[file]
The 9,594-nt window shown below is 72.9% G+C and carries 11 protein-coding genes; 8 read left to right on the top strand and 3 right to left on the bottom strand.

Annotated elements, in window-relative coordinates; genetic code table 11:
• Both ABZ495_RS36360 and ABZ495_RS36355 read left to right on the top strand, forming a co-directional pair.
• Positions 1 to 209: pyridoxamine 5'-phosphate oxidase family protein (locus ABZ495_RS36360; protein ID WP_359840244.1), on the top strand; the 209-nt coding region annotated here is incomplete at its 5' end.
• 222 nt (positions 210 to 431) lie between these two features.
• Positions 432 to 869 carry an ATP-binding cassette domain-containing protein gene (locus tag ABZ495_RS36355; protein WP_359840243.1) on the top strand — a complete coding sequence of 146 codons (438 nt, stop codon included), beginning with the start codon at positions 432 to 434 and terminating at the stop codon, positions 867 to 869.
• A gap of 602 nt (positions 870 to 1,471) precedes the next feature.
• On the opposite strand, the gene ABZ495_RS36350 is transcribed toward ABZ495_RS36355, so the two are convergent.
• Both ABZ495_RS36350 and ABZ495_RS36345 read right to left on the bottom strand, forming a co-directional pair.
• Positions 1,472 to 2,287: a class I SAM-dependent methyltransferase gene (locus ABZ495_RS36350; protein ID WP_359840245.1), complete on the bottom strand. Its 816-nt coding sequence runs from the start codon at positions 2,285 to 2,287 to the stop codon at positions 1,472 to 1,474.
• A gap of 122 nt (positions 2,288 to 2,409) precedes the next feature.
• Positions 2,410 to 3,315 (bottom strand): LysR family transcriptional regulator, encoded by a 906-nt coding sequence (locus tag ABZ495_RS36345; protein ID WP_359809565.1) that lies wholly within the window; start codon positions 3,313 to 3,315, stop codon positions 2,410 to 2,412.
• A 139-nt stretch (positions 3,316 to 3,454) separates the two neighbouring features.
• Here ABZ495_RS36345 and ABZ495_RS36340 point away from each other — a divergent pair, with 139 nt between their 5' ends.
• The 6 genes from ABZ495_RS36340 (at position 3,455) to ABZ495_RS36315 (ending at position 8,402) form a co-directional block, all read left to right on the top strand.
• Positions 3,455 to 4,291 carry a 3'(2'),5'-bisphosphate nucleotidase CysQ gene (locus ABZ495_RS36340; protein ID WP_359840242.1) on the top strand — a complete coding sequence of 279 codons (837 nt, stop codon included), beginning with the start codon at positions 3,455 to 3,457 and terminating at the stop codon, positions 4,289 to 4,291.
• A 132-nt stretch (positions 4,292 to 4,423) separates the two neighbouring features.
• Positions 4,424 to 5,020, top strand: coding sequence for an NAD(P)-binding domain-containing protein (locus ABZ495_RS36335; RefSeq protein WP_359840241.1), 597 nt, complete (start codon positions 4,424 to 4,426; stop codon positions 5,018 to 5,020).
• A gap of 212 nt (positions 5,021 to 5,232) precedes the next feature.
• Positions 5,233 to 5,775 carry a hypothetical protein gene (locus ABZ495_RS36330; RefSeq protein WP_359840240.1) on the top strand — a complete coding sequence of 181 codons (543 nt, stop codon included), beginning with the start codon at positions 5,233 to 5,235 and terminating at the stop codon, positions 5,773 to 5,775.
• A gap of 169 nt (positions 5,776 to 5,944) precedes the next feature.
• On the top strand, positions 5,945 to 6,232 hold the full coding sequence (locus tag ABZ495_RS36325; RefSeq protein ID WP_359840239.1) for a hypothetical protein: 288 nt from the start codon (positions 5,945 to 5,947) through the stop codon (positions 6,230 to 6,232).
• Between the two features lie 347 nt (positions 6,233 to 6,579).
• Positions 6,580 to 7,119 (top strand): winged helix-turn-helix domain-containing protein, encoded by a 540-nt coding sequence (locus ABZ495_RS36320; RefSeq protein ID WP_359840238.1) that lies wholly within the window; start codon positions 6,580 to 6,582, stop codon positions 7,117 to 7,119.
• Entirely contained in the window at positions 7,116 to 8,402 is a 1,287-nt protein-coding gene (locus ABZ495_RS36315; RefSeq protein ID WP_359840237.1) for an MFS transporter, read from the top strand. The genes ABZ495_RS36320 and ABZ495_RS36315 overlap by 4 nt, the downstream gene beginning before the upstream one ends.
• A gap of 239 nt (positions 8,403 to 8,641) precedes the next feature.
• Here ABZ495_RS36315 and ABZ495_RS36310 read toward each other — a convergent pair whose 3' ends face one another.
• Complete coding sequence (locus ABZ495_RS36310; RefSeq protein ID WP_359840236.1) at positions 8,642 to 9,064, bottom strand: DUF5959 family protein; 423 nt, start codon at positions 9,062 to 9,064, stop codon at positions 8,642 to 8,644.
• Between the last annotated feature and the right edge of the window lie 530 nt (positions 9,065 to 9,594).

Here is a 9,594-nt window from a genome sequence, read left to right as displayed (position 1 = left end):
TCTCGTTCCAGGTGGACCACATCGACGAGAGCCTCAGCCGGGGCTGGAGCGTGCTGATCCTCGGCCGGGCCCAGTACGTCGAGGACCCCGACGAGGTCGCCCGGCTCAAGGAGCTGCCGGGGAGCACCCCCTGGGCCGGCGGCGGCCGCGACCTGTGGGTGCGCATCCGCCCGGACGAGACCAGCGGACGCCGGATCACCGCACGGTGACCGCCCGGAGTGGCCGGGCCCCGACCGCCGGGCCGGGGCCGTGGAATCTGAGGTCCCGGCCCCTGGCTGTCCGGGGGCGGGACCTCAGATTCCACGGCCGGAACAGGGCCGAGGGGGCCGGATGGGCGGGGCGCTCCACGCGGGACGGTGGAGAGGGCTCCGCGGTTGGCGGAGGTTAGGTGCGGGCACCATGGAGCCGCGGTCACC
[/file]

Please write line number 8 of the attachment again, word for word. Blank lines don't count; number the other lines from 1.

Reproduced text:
• On the opposite strand, the gene ABZ495_RS36350 is transcribed toward ABZ495_RS36355, so the two are convergent.